Blacon Early Years – Dalcroze Eurythmics

Posted on June 4, 2010

Manchester Camerata has recently finished a run of brilliantly organic musical workshops based on Dalcroze Eurythmics with children from the Blacon Kids’ Childcare Campus in Chester.

Dalcroze Eurythmics is, in essence, any way to physically associate ourselves with music so that our response to it becomes innate, and, in terms of imbedding this process into a project with children aged 2 – 4, playfully unstructured workshops were the way to go.

The idea galvanising the project is that, in the same way that children acquire their surrounding language(s) almost by osmosis rather than study, Dalcroze fosters a natural sense of musicality in intrinsically linking music with physical movement and response.

  Blacon Early Years Project
Watch Video about Manchester Camerata   Dalcroze specialists Emma Dixon and Bethan James worked alongside Manchester Camerata musician Amina Hussain to introduce traditional songs, rhymes, improvised tunes and sound effects to the children at the Campus.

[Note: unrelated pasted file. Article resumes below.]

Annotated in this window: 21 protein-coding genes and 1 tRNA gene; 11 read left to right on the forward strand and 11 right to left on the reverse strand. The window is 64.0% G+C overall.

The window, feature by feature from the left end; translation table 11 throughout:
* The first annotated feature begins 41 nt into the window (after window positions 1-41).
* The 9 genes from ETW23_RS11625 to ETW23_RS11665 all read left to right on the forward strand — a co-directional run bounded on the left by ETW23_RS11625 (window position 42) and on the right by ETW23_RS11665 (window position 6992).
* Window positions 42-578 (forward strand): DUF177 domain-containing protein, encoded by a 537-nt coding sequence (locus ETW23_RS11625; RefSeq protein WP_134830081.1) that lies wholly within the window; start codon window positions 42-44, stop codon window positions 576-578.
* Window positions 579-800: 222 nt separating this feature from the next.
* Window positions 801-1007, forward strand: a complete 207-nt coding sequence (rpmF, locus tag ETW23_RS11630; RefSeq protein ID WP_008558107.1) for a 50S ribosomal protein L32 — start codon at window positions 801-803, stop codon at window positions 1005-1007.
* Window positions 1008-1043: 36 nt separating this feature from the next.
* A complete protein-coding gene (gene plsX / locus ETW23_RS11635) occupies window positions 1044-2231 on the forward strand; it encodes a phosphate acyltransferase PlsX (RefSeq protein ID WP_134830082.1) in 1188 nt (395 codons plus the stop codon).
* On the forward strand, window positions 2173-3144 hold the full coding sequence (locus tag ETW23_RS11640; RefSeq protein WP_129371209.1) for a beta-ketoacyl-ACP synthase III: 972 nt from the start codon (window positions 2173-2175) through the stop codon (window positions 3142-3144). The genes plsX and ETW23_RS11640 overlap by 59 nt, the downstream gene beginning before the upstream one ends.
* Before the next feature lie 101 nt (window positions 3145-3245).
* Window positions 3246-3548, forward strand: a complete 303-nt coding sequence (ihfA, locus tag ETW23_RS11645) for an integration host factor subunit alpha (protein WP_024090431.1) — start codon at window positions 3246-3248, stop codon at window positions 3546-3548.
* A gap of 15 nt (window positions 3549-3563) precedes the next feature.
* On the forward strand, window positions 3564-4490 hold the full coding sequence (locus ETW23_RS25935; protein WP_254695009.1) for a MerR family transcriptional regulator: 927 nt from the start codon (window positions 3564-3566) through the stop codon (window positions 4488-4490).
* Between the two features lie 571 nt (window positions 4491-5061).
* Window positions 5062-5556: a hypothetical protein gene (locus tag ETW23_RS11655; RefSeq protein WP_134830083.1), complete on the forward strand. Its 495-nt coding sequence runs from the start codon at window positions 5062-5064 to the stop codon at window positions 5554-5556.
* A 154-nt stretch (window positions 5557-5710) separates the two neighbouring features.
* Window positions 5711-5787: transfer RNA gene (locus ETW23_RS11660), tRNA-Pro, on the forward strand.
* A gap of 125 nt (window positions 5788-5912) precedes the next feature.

“We’re trying to integrate music into their play”, said Emma, “by finding ways to make what we do resonate with them and making a musical experience out of it”.Among many highlights, the project saw children ringing bells to each other across the Campus garden; a crocodile-line of cheeky-faced but intent 2-year olds stomping gleefully after Amina to the sound of a beating drum; while a song – led by Emma or Bethan – at the end of the sessions became a game in which the children focussed on the movements of a ball and rolled it to each other in turn.

Watch Video about Manchester Camerata   The project’s success lay in its deliberately organic process. Amina commented, “We didn’t want to impose structured music [lessons on the children]. It’s about them choosing to do it…and encountering it for themselves”.

With the culmination of the project, the hope is that the children will have developed social skills, self-confidence, and a greater awareness of others for the future, as well as gained a sense that music can be accessible and freely expressive.

Listen to Manchester Camerata Podcasts   Emma Dixon and Amina Hussain talk about the project, the teaching methods and what the sessions bring not only to the children involved, but to the teachers and themselves.